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Rupert Matthews: We did not need a 12-year inquiry to know what happened on Bloody Sunday

MATTHEWS RUPERT Rupert Matthews is a freelance writer who has had over 150 books published, mostly on historical subjects. He was one of the MEP candidates in the East Midlands for the Conservative Party last year.

The Saville Inquiry into the “Bloody Sunday” events in Londonderry (or Derry if you prefer) on Sunday 30 January 1972 lasted for 12 years and cost something getting on for £200 million. Lord Saville has listened to hundreds of people recalling what happened on a hectic, violent day nearly 40 years ago. His team has sifted through thousands of pages of evidence, recollections, data and opinions and will finally deliver its report next week.

But we have been here before. Lord Saville did not need to sit for 12 years to know what happened on Bloody Sunday. He only needed to look at the history books.

Take 5 March 1770 in Boston, Massachusetts. The city was on edge due to protests against British taxation (the American War of Independence was only a short while into the future). On 5 March an officer and private of the 29th Regiment of Foot were guarding the Customs House, with its government archives and treasure chest. A local man, Edward Gerrish, accused the officer of not paying a bill. He was given a clip round the ear and sent him on his way.

Two hours later he came back with a group of a dozen friends who began shouting abuse. This attracted a crowd that grew to be 500 strong, whereupon the guard of a dozen men was turned out under Captain Thomas Preston. The situation turned ugly as the crowd surged around shouting insults, throwing stones and making threats. Then Private Montgomery stumbled and fell to the ground. He was set upon by the crowd, including one large man wielding a club. Montgomery shot him. Hearing the shot, the other soldiers concluded the crowd was armed and opened fire before charging with their bayonets. Five civilians were killed and at least a dozen injured.

The British army exonerated their men of wrong doing. Those agitating against the British called this “The Boston Massacre” and blamed British military brutality.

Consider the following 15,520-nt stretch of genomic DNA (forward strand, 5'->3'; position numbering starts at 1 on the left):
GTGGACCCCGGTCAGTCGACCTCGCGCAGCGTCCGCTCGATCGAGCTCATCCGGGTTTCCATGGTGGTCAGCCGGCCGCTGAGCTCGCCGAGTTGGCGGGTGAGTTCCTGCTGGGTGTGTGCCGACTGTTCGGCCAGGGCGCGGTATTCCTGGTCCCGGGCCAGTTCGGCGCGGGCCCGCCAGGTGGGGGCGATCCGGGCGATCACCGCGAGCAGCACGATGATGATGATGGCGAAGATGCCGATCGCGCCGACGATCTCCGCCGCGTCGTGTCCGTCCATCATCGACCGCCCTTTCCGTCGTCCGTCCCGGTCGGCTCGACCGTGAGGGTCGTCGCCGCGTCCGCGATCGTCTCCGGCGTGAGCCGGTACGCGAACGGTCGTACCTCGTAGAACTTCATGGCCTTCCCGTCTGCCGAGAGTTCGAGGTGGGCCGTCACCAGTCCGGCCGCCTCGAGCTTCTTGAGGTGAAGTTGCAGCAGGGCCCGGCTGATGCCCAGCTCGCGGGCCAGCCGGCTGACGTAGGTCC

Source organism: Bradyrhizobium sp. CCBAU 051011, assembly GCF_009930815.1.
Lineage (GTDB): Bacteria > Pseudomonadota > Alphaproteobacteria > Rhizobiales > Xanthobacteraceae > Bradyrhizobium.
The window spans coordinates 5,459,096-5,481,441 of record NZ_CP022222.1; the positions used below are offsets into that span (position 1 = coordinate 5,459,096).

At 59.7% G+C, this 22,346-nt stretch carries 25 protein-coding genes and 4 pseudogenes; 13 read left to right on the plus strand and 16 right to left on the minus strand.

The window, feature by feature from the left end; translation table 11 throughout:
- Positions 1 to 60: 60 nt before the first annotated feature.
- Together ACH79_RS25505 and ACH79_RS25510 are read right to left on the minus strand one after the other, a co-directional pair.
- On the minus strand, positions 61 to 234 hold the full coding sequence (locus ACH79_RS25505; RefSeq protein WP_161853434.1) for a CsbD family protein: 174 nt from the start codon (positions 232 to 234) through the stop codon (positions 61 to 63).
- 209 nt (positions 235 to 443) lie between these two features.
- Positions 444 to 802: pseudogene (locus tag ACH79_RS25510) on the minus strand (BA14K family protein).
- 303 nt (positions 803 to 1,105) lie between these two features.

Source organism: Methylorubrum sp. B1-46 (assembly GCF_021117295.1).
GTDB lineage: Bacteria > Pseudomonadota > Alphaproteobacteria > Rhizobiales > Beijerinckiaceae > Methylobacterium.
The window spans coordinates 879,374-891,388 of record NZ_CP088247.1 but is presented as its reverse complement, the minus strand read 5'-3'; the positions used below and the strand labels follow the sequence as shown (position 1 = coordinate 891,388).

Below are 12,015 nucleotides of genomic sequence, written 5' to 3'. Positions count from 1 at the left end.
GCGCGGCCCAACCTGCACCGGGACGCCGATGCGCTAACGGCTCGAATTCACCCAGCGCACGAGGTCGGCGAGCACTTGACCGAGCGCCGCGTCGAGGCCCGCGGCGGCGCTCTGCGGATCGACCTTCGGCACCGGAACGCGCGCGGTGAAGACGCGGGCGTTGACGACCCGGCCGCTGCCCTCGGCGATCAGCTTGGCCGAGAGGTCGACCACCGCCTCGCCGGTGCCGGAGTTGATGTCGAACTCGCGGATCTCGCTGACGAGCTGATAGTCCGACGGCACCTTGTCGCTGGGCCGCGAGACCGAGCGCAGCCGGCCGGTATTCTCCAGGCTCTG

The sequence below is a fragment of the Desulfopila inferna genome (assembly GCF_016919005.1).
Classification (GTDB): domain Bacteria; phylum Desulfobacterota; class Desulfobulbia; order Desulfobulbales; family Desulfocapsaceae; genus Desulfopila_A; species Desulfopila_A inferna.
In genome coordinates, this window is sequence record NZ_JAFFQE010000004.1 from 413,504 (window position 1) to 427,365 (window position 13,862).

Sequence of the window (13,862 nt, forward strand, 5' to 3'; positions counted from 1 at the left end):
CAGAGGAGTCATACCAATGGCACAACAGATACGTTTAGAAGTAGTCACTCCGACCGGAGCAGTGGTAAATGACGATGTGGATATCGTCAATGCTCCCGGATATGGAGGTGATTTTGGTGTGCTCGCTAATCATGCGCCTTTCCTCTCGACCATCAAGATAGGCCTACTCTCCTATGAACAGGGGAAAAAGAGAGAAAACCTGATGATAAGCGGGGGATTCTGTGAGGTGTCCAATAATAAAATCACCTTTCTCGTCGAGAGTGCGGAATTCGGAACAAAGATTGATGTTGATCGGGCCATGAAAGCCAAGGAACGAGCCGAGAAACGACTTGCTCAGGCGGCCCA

Then there was an incident at Wounded Knee Creek in South Dakota on 29 December 1890. The proud Sioux nation had been defeated by the US Army and forced on to reservations. The Sioux eagerly took up what became known as the Ghost Dance, a religious ceremony aimed at replenishing the fertility of the soil and driving out the white settlers. Chief Spotted Elk and 350 followers left the reservation, and the army moved in.

A squadron of the 7th Cavalry under Colonel Forsyth found the tribesmen camped at Wounded Knee Creek. Forsyth ordered the Sioux to hand over any weapons they had and return to the reservation. Some of the Sioux donned their ceremonial shirts and began to dance. One, Black Coyote, lifted up his rifle whereupon he was grabbed by three soldiers. When Black Coyote’s gun went off, the soldiers opened fire. The Sioux fought back. In all 146 Sioux were killed, some of them women and children, along with 25 soldiers.

The American army exonerated their men of wrongdoing. Those agitating for Native American rights have called this “The Wounded Knee Massacre” and blamed American military brutality.

By way of contrast, look at 10 August 1792 in Paris. A detachment of the Swiss Guards of King Louis XVI were guarding the Tuileries Palace when a large crowd of protestors approached. Louis did not want to provoke the revolutionary mob so he instructed the Guards not to load their muskets. They didn’t, and as a consequence they were massacred when the mob attacked. Soldiers have good reason to be wary of an unarmed mob.

Fast forward to Bloody Sunday. In the aftermath, the British exonerated their soldiers of wrongdoing. Those agitating for Republican politics called it a massacre and blamed British military brutality.

In truth, the potential for this sort of violence is there whenever a similar situation occurs. If politicians insist on sending soldiers trained to fight battles to do what is essentially a police task for which they are not trained there will be trouble. Whenever large crowds taunt, jostle and insult armed men thinking that because they themselves are unarmed they are safe there will be trouble.

I don’t know the ins and outs of what happened on Bloody Sunday. But I am convinced that the blame lies with the politicians who sent the army to do a job for which they were not trained and with those Republicans who exploited the march for their own purposes.

There, that did not take 12 years. Can I have my £200,000,000 now please?

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